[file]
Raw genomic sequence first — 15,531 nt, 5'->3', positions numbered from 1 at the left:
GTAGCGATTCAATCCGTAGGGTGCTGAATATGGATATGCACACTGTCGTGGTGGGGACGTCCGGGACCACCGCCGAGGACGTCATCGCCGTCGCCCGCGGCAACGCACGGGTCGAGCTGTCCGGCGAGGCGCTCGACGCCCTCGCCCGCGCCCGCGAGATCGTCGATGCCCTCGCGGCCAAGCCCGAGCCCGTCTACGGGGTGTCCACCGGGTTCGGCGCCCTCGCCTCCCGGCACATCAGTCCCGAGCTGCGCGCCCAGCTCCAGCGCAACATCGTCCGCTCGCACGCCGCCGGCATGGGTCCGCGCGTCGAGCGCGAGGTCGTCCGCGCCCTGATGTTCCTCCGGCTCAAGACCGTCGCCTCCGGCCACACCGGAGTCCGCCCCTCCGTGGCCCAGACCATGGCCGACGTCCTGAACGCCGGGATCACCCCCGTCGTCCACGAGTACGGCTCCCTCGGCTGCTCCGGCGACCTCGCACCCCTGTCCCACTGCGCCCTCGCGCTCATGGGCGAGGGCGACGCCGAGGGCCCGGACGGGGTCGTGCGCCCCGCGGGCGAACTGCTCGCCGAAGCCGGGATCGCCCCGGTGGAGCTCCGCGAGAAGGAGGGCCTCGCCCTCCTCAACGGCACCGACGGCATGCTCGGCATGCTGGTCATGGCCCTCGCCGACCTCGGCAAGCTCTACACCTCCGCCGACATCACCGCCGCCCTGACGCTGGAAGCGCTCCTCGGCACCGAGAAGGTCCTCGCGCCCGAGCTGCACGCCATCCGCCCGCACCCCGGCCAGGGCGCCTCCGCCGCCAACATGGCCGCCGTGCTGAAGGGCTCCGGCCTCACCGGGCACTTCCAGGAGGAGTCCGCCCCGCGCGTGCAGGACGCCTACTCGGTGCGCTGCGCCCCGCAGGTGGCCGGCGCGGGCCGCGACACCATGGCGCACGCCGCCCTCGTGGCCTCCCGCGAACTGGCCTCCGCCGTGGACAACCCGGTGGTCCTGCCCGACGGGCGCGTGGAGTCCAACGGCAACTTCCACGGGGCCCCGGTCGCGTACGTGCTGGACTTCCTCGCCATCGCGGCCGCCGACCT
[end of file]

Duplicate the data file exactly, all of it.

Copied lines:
Raw genomic sequence first — 15,531 nt, 5'->3', positions numbered from 1 at the left:
GTAGCGATTCAATCCGTAGGGTGCTGAATATGGATATGCACACTGTCGTGGTGGGGACGTCCGGGACCACCGCCGAGGACGTCATCGCCGTCGCCCGCGGCAACGCACGGGTCGAGCTGTCCGGCGAGGCGCTCGACGCCCTCGCCCGCGCCCGCGAGATCGTCGATGCCCTCGCGGCCAAGCCCGAGCCCGTCTACGGGGTGTCCACCGGGTTCGGCGCCCTCGCCTCCCGGCACATCAGTCCCGAGCTGCGCGCCCAGCTCCAGCGCAACATCGTCCGCTCGCACGCCGCCGGCATGGGTCCGCGCGTCGAGCGCGAGGTCGTCCGCGCCCTGATGTTCCTCCGGCTCAAGACCGTCGCCTCCGGCCACACCGGAGTCCGCCCCTCCGTGGCCCAGACCATGGCCGACGTCCTGAACGCCGGGATCACCCCCGTCGTCCACGAGTACGGCTCCCTCGGCTGCTCCGGCGACCTCGCACCCCTGTCCCACTGCGCCCTCGCGCTCATGGGCGAGGGCGACGCCGAGGGCCCGGACGGGGTCGTGCGCCCCGCGGGCGAACTGCTCGCCGAAGCCGGGATCGCCCCGGTGGAGCTCCGCGAGAAGGAGGGCCTCGCCCTCCTCAACGGCACCGACGGCATGCTCGGCATGCTGGTCATGGCCCTCGCCGACCTCGGCAAGCTCTACACCTCCGCCGACATCACCGCCGCCCTGACGCTGGAAGCGCTCCTCGGCACCGAGAAGGTCCTCGCGCCCGAGCTGCACGCCATCCGCCCGCACCCCGGCCAGGGCGCCTCCGCCGCCAACATGGCCGCCGTGCTGAAGGGCTCCGGCCTCACCGGGCACTTCCAGGAGGAGTCCGCCCCGCGCGTGCAGGACGCCTACTCGGTGCGCTGCGCCCCGCAGGTGGCCGGCGCGGGCCGCGACACCATGGCGCACGCCGCCCTCGTGGCCTCCCGCGAACTGGCCTCCGCCGTGGACAACCCGGTGGTCCTGCCCGACGGGCGCGTGGAGTCCAACGGCAACTTCCACGGGGCCCCGGTCGCGTACGTGCTGGACTTCCTCGCCATCGCGGCCGCCGACCT